Friday, February 27, 2009

Ten years after

I’m not going to pretend that I know what’s going to happen during this current economic crisis, but I have my suspicions and I’m pretty sure that it is far worse than we are being led to believe. This latest report suggests that I'm more likely to be right than wrong.

Without going into the reasons for it once more, as far as I can see the conditions today are almost exactly as they were prior to the Great Depression – except worse. We’ve enjoyed a recent prolonged prosperous spell but it was a false prosperity built on an illusion supported by an enormous debt burden – not just personal and corporate debt, but national debt as well.

Gordon Brown and his like are pinning all their hopes on getting through this by governments buying up the debt, which would have been quite possible if this was a localised rather than a globalised problem. The debt burden is just too huge this time.

The belief that governments can just “buy” the debt from lenders is misplaced. First of all, the government can only buy that debt if they raise the money somehow – that means raising the money through tax revenue or borrowing money from lenders somewhere - which requires that there are lenders out there prepared to lend money and that they believe the government is good for the debt. Lenders lend money to governments by buying government bonds – the belief being that this is risk-free as governments can always raise the money by either raising taxation or printing more money.

However, this will not work this time for the same reason it failed to work in 1929. The government can not raise money through taxation because there will be fewer people earning and lower company profits. Government will be having to raise taxation if they just want to maintain their current level of tax revenue - and chances are they won't be able to do even that.

Furthermore, the lenders will be working to reduce the amount of personal debt they hold – which is massive. This will mean that they will be doing whatever they can to “call” that debt in leading to more bankruptcies, more repossessions and a massive shrinking of credit availability. That will mean less spending and, of course, less tax revenue.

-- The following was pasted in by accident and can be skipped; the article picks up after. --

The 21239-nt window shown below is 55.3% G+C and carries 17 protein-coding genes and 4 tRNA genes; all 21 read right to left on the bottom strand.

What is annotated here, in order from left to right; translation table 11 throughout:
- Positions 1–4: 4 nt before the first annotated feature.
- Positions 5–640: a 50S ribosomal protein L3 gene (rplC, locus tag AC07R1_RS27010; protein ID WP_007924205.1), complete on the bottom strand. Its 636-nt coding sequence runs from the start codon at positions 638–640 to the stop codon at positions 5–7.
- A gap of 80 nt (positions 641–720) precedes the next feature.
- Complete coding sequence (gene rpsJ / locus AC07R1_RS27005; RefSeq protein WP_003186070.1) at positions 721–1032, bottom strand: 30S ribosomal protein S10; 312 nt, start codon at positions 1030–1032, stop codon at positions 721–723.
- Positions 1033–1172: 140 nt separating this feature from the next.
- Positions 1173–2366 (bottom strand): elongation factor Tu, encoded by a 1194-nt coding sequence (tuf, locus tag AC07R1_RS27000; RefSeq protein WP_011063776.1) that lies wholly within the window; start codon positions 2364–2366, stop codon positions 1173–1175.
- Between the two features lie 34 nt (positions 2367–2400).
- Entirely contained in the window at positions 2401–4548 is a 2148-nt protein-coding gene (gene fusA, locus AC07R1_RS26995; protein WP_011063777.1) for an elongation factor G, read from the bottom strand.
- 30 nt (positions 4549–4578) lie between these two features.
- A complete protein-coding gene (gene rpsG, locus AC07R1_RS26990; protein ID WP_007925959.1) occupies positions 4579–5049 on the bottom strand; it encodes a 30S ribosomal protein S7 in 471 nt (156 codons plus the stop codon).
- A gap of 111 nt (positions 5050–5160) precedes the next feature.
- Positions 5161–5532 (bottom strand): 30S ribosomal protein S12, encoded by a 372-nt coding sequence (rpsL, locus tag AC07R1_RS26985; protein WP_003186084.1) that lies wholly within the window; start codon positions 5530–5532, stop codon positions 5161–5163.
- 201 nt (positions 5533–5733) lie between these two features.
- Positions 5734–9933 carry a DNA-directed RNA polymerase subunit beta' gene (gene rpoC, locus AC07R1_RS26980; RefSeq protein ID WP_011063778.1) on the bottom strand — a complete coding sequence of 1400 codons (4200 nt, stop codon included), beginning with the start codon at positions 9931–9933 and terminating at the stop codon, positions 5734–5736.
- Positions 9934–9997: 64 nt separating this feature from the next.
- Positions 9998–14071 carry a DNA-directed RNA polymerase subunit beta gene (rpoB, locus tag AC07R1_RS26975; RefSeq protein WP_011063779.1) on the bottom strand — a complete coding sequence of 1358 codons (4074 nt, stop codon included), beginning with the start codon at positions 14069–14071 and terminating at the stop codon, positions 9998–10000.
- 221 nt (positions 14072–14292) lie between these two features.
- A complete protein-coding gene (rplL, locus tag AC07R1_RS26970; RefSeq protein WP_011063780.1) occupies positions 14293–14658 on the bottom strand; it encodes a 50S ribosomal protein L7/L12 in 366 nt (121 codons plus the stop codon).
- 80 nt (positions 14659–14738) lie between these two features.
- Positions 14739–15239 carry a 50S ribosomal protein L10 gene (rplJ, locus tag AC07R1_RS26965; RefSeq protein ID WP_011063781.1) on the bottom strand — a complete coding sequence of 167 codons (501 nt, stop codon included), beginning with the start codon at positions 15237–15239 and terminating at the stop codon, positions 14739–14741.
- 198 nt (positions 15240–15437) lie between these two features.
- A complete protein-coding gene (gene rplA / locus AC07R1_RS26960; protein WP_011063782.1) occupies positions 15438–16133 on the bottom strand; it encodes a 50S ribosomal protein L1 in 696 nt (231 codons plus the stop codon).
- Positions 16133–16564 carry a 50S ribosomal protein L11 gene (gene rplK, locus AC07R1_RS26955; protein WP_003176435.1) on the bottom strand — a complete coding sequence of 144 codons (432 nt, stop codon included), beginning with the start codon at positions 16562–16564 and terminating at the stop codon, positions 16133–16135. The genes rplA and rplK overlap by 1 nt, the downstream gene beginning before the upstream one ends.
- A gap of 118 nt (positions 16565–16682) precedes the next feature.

You will also see those people who have money – in savings and so on – less inclined to leave that money with the banks; partly because they are seeing no return on it and partly because of the fear that the bank will collapse. Those people with debt will also look to find ways to keep their money out of the hands of their creditors. Hoarding money will become common place once more just as it did in the early thirties.

Another option for governments is to apply “quantitative easing” – printing money. This can work in the short term when the global financial system is relatively stable, but when it is not it can be dangerous. When coupled with a massive national debt it can be catastrophic leading to hyperinflation and resulting in government bonds being worthless. When that point is reached you are out of options. All you can do is keep printing money until it is worth less than the paper it is printed on.

So if you can not raise the money through taxation and if printing money is only going to make things worse, what can you do?

The third option – and the only one realistically available to us – is to massively reduce public spending. Not only must we reduce what we spend, but what we do spend has to produce something – something that we can sell or which raises revenue in some way. Although our public spending as a percentage of GDP is not much different from what is was 30 years ago you have to bear in mind that the way we spend that money is vastly different. Back then we were spending it on digging coal, making steel, producing ships, planes, cars and so on.